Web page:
Let us all take France as an example
Prime Minister Ahmet Davutoğlu has said the media should take France as example.
Obviously, everybody in Turkey likes to think they know how to manage a newspaper. That’s why it shouldn’t be surprising that the prime minister is attempting to teach the media how to do its job.
In fact, I agree that we journalists can draw lessons from the French press. We should do so. But is it only us? Aren’t there also lessons that the prime minister should draw from France?
For instance, has the prime minister listened to the statement of the French prosecutor spoken hours after the attacks? This kind of statement would never happen here. Moreover, a media ban would be introduced so that nobody is able to talk about or discuss the topic.
This is what happened after the attack in Suruç. It is also what happened after the attack in Ankara.
Let’s take France as an example in other areas too.
For instance, does the president or prime minister in France exceed the duties that are defined in the constitution? In France, is it possible to seize TV stations and newspapers with a ruling from a Criminal Court of Peace judge?
In France, can certain television channels, just because they oppose the government, be excluded by administrative decisions from transmitters and satellites that are considered public property?
How many people are in jail in France on charges of “insulting the president”? How many are in Turkey?
In France, are tax officers tools for the government’s revenge operations?
Why do our judges and prosecutors never seek the assurances that their French counterparts take?
There is not enough space in this column to list all the examples, but just starting with these would be enough. We can take care of the rest later.
Let’s all take France as an example.
It can only happen in a tribal state
The other day, the footage of special police forces returning from an operation in early morning hours in the İdil district of the southeastern Şırnak province was posted in social media.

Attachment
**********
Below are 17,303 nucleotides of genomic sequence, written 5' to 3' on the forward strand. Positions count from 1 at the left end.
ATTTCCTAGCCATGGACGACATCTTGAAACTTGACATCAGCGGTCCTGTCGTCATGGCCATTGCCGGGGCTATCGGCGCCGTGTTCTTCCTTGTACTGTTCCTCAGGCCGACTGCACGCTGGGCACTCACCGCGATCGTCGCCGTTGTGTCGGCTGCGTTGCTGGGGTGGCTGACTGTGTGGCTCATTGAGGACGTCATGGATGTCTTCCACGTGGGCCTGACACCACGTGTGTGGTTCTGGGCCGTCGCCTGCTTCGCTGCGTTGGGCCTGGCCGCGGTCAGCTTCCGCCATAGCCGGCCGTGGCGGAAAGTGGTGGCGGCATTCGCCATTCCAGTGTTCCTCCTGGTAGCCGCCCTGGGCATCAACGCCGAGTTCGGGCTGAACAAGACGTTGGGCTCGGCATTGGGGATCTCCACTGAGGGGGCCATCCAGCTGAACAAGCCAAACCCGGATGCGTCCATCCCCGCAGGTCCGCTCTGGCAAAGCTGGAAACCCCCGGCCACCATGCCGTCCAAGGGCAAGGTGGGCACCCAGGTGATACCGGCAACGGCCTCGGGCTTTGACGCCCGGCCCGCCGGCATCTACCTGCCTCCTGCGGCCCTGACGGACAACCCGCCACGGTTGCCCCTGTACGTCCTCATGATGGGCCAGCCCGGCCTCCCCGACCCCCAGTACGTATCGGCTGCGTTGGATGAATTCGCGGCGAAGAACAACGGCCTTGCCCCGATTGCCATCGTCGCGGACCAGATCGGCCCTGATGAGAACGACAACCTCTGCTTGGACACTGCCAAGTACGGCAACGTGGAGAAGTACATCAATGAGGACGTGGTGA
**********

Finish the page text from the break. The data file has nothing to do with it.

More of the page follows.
The police officers were singing the song “Ölürüm Türkiye’m” (I will die for you, my Turkey) and firing into the air for minutes, accompanied by “Allahuekber” (“God is Great”) chants.
We do know that these policemen are risking their lives in such operations; some of them die and become martyrs during these tasks. For this reason, one can easily imagine that they are under huge stress.
Maybe this was letting steam off, an unwinding of the nerves after that major tension. But it is also obvious that it is a wrong attitude.
Non-disciplinary behavior and celebrating by firing in the air cannot be an act the security forces of a democratic state are engaged in. Such acts can be seen only in tribal states.
Security forces who have to abide by the rules and who have to make others abide by the rules should know the restrictions of “using firearms in a populated area.”
Maybe there is no authority that deals with the psychology of the security forces that are deployed in the region; so they relieve from their stress with such “celebrations.”
The thing that security forces should always keep in their minds is obeying laws literally.